Ruins has a similar effect. Its narrative—holing up in some remote creative retreat to write a deeply personal album—is familiar in art, and its minimalist sonic palette leans on well-worn tools: piano, blurry vocals, tape hiss, and ambient noise. But Ruins is entrancing. It draws you into its hermetic world, it walks you through physical space, and it evaporates, dream-like, if you try to focus too closely. It offers the experience of being alone and thinking, of letting your mind simultaneously wander and fixate on ideas or phrases that disappear almost as soon as they arrive. In this way it is stunning. I've been returning to it again and again, and it does feel like a physical return, to inhabit this little world of solitude.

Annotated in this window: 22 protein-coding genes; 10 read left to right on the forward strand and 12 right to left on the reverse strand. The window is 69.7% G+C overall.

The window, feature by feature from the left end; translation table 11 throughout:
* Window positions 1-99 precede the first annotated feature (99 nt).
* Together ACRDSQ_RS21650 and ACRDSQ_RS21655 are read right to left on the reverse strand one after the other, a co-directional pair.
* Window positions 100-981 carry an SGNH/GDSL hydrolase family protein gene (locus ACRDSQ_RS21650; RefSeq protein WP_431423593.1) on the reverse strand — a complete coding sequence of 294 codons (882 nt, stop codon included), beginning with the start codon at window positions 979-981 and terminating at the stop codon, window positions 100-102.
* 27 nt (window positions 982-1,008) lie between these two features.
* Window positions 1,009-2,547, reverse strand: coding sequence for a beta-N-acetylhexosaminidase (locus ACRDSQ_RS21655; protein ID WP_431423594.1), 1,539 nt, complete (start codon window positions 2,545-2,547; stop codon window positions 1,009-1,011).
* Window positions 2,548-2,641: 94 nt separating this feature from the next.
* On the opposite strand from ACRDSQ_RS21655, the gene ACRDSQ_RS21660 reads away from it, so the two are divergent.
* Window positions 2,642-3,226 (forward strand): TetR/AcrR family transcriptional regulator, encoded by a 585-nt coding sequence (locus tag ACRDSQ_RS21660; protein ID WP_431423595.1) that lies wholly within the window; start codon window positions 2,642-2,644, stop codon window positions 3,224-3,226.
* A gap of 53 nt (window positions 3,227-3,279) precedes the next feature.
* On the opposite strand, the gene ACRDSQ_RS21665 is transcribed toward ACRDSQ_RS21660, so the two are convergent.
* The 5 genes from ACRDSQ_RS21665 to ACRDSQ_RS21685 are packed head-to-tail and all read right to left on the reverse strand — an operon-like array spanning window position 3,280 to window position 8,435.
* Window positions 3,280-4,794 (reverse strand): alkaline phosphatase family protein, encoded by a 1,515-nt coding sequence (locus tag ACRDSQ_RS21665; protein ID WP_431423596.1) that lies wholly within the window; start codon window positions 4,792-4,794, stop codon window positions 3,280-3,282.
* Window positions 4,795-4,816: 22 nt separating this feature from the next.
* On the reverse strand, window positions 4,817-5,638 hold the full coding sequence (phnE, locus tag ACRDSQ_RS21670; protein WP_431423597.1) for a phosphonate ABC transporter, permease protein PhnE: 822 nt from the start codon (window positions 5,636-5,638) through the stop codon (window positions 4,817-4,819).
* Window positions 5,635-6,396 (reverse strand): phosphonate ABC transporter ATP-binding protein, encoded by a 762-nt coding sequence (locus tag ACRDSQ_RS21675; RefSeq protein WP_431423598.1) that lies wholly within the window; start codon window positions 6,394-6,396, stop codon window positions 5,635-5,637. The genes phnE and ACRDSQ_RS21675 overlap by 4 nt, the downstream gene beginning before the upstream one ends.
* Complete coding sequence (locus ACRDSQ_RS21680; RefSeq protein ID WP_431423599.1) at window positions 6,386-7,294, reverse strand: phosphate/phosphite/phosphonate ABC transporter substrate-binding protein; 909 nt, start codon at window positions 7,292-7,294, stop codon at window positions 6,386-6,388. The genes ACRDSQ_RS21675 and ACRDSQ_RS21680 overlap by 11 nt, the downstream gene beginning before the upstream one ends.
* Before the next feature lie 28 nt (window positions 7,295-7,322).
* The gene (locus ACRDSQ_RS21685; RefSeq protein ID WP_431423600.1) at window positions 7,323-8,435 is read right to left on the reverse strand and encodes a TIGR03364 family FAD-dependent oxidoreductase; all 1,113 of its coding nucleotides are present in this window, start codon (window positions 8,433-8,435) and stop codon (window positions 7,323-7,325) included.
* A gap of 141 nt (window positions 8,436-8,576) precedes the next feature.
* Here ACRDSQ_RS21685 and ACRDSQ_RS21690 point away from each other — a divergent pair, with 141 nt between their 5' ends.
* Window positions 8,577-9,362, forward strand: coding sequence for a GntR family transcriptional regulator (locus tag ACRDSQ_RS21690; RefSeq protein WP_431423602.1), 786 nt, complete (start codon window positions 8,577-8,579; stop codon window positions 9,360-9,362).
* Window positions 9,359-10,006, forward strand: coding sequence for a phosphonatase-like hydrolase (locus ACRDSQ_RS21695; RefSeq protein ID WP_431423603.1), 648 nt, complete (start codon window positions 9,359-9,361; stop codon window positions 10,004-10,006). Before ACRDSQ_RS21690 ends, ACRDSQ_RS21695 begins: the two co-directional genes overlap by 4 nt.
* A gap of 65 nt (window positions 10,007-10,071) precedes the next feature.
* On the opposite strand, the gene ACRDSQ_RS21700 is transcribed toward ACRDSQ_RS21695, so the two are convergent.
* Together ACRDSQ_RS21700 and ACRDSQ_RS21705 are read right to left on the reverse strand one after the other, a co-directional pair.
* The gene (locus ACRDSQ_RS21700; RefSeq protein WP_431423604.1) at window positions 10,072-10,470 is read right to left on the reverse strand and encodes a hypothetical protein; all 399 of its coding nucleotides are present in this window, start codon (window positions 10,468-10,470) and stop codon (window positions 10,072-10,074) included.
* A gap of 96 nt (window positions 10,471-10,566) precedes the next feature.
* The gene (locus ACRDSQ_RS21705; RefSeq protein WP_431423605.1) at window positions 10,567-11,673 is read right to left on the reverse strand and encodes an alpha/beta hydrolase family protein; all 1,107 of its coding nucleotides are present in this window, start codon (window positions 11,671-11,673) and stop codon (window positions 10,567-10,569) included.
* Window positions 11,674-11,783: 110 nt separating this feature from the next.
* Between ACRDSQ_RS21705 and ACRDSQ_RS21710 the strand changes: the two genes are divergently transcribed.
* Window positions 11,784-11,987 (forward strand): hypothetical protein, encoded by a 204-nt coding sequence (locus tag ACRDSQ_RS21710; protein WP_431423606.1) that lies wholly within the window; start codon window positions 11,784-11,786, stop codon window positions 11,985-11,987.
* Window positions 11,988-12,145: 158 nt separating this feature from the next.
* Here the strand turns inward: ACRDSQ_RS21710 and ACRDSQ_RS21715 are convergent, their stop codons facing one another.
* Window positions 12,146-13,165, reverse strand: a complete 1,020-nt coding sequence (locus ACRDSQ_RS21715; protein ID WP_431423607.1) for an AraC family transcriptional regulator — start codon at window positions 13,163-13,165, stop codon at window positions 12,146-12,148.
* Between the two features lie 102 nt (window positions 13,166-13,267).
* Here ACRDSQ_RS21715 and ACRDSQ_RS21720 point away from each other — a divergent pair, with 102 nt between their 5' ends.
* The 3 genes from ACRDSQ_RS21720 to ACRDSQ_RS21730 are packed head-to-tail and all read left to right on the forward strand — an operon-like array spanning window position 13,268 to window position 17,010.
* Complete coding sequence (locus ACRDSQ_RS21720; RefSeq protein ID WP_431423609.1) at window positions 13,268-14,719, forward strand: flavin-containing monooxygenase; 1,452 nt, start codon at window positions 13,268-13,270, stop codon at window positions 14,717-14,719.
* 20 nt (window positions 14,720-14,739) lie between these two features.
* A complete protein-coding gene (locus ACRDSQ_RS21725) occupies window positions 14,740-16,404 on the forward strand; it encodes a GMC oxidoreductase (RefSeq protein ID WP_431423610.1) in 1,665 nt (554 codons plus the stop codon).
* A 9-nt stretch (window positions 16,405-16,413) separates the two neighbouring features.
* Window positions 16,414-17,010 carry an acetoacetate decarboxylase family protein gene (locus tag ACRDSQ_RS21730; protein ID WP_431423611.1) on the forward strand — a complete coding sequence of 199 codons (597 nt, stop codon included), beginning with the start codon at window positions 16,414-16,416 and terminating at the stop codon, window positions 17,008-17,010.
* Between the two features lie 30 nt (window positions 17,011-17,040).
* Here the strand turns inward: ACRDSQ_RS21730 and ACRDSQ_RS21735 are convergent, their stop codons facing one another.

I really like being alone; I find it liberating rather than lonely to be able to escape into my own thoughts. The subtext of Ruins is clearly sad, but it’s not lonely. It captures the specific mentality of someone who is purposefully being alone. That approach is refreshingly unconventional—as Brandon Stosuy recently wrote about the album for Pitchfork, it's “also political music in that it reminds us we can absolutely unplug and live simply if we choose.”
Cheryl Strayed on the Pacific Crest Trail, courtesy of Cheryl Strayed